Disclaimer: I have written this post from the perspective of a retail investor with an interest in technical analysis. It seeks to encourage thought, and self-criticism, about how investment results might be improved. I am not a professional financial adviser, and my comments should not be relied upon in making investment decisions.
Time-frames according to Trader/Investor Preference
I have occasionally been asked what are the time frames in which I trade, or invest. I’m never quite sure how to respond. As a retiree I am a modest investor, seeking to make my and my wife’s savings last until we transition to a new time frame ourselves, or is it to oblivion? I don’t think I can dignify myself with the title of trader. After 15 years retirement, my limited capital is jealously guarded, and would scarcely entice a top-notch financial adviser to court my patronage.
It is a question that implies that it is wise to specialize in a particular time-frame that suits one’s aptitudes, or that is perhaps more lucrative than others. Then there is the question of risk. Time in the market does not necessarily equate into proportional profitability. The longer the time in the market, the greater the risk of losing not increasing capital, particularly if geared.
I usually explain that my approach has rejected day trading in which positions taken are closed before the market does, as being too difficult, with competition from professionals such as market makers and institutional scalpers. Of course there are many successful retail day-traders who have the discipline to cut short their losses, and let their profits run. I’m not one of them.
A Buy and hold strategy risks coughing up market gains, and being trapped in market down-turns.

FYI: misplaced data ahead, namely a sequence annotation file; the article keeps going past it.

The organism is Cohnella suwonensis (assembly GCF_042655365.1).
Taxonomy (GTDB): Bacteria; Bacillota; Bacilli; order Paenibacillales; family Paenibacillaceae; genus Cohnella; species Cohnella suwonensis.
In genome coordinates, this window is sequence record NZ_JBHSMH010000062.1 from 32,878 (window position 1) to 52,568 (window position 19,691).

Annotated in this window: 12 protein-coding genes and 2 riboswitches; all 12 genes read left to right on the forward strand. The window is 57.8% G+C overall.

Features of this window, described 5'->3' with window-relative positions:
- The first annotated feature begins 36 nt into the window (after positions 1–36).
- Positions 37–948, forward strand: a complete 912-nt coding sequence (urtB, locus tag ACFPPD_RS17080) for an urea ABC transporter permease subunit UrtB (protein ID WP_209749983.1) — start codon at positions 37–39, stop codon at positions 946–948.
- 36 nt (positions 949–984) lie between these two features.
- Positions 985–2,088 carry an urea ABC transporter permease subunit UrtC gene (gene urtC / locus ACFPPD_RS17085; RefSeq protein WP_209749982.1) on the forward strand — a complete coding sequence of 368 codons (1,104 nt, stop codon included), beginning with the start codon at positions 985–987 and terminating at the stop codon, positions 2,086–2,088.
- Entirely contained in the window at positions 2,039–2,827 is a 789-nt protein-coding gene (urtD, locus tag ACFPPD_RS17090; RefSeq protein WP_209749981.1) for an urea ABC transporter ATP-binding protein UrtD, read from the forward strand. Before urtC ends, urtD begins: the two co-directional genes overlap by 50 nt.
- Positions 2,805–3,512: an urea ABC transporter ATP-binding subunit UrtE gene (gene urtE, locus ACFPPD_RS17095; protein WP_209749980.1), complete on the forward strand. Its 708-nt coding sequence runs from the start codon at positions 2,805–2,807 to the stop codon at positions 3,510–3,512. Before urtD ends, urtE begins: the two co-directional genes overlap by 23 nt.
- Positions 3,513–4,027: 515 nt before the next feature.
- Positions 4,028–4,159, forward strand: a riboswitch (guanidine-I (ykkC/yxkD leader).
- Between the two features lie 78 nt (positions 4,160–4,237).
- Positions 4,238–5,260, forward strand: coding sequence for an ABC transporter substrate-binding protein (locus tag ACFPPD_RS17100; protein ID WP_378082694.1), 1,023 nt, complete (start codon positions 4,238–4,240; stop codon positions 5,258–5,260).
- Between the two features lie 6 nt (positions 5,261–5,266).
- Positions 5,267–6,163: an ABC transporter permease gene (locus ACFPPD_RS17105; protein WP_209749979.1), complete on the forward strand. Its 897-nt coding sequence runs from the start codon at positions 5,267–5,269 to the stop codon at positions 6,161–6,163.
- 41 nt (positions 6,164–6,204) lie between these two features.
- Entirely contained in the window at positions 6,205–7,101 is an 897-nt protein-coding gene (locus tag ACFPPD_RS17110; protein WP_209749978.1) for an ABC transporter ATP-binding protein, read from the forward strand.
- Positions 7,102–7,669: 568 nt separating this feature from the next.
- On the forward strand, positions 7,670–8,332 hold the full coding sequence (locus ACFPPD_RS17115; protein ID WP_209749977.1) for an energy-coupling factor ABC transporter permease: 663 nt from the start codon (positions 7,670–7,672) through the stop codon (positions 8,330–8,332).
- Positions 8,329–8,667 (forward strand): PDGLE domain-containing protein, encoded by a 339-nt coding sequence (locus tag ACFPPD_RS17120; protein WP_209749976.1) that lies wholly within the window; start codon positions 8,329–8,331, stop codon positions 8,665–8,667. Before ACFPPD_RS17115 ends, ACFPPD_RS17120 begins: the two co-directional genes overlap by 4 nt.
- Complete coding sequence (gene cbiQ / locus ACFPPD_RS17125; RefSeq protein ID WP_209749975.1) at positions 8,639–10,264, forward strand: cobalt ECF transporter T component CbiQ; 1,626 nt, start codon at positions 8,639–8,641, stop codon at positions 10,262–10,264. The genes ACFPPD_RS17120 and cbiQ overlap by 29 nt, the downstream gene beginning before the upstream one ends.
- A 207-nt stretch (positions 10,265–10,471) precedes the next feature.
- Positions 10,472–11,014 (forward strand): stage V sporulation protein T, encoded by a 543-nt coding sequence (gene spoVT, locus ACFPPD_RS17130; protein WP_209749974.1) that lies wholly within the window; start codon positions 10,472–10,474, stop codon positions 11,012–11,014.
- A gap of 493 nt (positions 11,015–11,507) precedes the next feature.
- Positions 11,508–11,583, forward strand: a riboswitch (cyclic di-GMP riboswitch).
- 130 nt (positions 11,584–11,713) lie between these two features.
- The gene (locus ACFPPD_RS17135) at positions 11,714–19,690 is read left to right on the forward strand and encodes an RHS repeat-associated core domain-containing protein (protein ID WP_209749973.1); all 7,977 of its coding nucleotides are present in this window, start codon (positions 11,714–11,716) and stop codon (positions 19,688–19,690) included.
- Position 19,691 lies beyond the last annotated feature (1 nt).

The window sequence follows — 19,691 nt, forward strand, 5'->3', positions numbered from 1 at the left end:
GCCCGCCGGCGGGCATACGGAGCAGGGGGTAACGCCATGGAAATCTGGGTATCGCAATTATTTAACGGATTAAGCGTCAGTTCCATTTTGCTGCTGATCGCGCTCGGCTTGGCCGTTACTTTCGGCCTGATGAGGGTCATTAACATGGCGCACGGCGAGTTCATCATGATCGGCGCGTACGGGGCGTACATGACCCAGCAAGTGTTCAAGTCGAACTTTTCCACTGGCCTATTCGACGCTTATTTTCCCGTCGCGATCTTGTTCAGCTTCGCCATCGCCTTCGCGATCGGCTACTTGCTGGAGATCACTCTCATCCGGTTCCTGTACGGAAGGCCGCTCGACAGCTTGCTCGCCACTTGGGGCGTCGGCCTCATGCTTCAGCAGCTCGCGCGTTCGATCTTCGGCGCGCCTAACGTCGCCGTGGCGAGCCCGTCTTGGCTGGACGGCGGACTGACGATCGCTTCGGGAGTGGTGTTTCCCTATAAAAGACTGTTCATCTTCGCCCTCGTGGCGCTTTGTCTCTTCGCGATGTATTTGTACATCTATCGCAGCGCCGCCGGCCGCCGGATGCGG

For me it is a time-frame somewhere between these two extremes. My time frame is flexible, reflecting performance, or under-performance, from short-term to long-term.
Time-frame selection tailored according to the class of the security
I have come to consider, however, that there may be “horses for courses”. Thinking in generalities, there may be some securities that lend themselves to being traded in one term, rather than another. If so this may aid the investor to plan a suitable strategy in advance. To some extent this is self-evident and investors may without thinking already tend to do this.
I will try to illustrate my thinking by suggesting a few options with which readers may or may not agree, but which could yield more profit than a haphazard approach to time-frame; bearing in mind the need for fine-tuning of investment positions with technical analysis.
- For IPOs and very volatile stocks, – day or very short-term trading.
- For highly speculative securities and commodities – day or very short-term trading. Enter on a break-out with volume. Sell when there is a reasonable profit, or if there is TA evidence of a change in trend. Do not be greedy, and hang on too long.
- For Emerging Mid-cap stocks with positive prospects. Invest for the medium-term to allow time for corporate initiatives to play out.
- Blue-chip industrial type stocks paying steadily increasing dividends. Invest for the long-term, but keep in mind guidelines to sell to limit losses.
- Mining, and other cyclical stocks. The emphasis should be on riding out primary trends in a medium to long-term.
- Turn-around stocks. The turn-around of out-of favour stocks is likely to be problematic and protracted. Investments should be in proportion to the risk, but a medium-term time-frame may be required for restructuring initiatives to work.
- Take-over targets. It is seldom worth taking positions in companies just on take-over speculation. Unless there are likely to be regulatory issues, buy into a target company after an announcement. The rationale: there is likely to be a higher offer(s). Look especially for all-cash offers. Invest for a medium-term.